Apologies to all of our colleagues, fans and supporters.
We’re eating crow.
The new beatles epic ‘Carnival of Light’ is probably the greatest piece of music ever written.
If you haven’t heard, this is a 14 minute improvised track recorded in 1967. Immediately after it was recorded, it was buried. Many thought the song nothing more than a myth. The FF thought it too adventurous. It would hurt record sales. Whats worse, is it would offend their fans – the screaming pre-teens who spent their allowances on each new single. If this happened, they could snap out of their brainwashed stupor and buy Play-doh, mood rings or Slinkeys. There would be no more tea with the Queen.
Paul is convinced that this composition will show the world that they were much more avant-garde than given credit for. More than purveyors of a musical black hole, which we gave them credit for. “I said all I want you to do is just wander around all the stuff, bang it, shout, play it, it doesn’t need to make any sense,” said McCartney of the sessions. “I like it because it’s The Beatles free, going off piste.” (for those who don’t know this expression, it refers to skiing on an un-groomed slope. Quite adventurous!)
The other beatles were equally as excited about this piece and found it hard to contain their enthusiasm, years later they still marveled at its brilliance. When assembling the tracks for Anthology, McCartney wanted to include “Carnival of Light,” but said the other two Beatles thought it was “rubbish.”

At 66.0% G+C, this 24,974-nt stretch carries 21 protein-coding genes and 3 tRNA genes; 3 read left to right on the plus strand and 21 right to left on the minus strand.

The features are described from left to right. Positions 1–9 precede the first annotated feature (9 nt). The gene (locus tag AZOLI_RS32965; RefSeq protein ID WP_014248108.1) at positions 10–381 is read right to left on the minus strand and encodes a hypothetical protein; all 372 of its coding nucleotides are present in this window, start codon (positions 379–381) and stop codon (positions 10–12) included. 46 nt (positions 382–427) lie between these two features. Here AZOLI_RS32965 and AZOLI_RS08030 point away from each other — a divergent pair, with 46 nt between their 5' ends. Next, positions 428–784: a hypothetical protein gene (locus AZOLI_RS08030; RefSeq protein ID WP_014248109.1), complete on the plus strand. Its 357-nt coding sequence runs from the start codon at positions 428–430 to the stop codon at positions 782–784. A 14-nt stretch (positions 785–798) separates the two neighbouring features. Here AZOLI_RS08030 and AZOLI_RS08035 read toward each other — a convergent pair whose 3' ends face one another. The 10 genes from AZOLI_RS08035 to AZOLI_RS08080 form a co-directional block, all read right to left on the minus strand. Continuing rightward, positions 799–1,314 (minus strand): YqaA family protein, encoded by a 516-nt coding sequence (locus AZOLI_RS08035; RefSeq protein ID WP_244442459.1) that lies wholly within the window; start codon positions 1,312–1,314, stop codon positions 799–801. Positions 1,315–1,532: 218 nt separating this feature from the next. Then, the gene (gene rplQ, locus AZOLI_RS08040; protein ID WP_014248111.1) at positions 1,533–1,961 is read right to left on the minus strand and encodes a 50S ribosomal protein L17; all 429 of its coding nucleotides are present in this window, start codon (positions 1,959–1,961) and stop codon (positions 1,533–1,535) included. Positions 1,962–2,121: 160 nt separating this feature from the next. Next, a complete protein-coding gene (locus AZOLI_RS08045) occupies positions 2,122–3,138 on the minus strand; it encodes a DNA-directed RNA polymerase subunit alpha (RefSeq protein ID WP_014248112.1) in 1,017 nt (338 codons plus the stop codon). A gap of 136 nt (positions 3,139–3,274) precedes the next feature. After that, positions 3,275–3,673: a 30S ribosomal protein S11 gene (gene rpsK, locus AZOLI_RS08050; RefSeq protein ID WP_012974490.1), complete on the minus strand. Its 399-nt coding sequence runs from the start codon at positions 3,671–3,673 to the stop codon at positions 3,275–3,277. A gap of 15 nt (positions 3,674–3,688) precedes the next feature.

Sir George Martin who oversaw the track has described it as ‘one of those weird things. “This is ridiculous. We’ve got to get our teeth into something a little more constructive,” Martin told Geoff Emerick during the recording session.
George Harrison dismissed it, saying “avant-garde a clue“. Twenty years later, when reminded of the sounds on the tape and asked whether he could recall recording it, he replied “No, and it sounds like I don’t want to either!”
Ringo was too busy threatening fans with autographed memorabilia to comment.
Beatles fans came close to hearing ‘Carnival Of Light’ in 1996 when it was considered for inclusion in the exhaustive Anthology compilation. “I said it would be great to put this on because it would show we were working with really avant-garde stuff … But it was vetoed.” Reminisced McCartney. “The guys didn’t like the idea, like “this is rubbish.”
Unfortunately for the world this track will never officially see the light of day. At least not until beatlemart needs a new winter home in Puerta Plata. To be released McCartney needs the blessing of Ringo Starr, Yoko Ono and George Harrison’s widow Olivia.
Thankfully we have a copy, and our lucky readers are for a treat.
Here, for the first time ever, is the first three minutes of Carnival of Light. To prepare yourself, please constrain your excitement and remember: this is serious music, not some go-go boots giggle-a-thon.